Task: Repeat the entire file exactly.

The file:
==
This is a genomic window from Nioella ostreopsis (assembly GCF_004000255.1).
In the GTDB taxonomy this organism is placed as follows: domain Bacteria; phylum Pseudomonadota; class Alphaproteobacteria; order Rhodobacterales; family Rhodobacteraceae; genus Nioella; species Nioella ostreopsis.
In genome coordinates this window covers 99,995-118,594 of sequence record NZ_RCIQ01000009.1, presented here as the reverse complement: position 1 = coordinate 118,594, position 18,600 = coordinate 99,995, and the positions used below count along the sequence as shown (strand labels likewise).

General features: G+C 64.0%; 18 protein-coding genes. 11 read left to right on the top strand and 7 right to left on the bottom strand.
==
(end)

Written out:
This is a genomic window from Nioella ostreopsis (assembly GCF_004000255.1).
In the GTDB taxonomy this organism is placed as follows: domain Bacteria; phylum Pseudomonadota; class Alphaproteobacteria; order Rhodobacterales; family Rhodobacteraceae; genus Nioella; species Nioella ostreopsis.
In genome coordinates this window covers 99,995-118,594 of sequence record NZ_RCIQ01000009.1, presented here as the reverse complement: position 1 = coordinate 118,594, position 18,600 = coordinate 99,995, and the positions used below count along the sequence as shown (strand labels likewise).

General features: G+C 64.0%; 18 protein-coding genes. 11 read left to right on the top strand and 7 right to left on the bottom strand.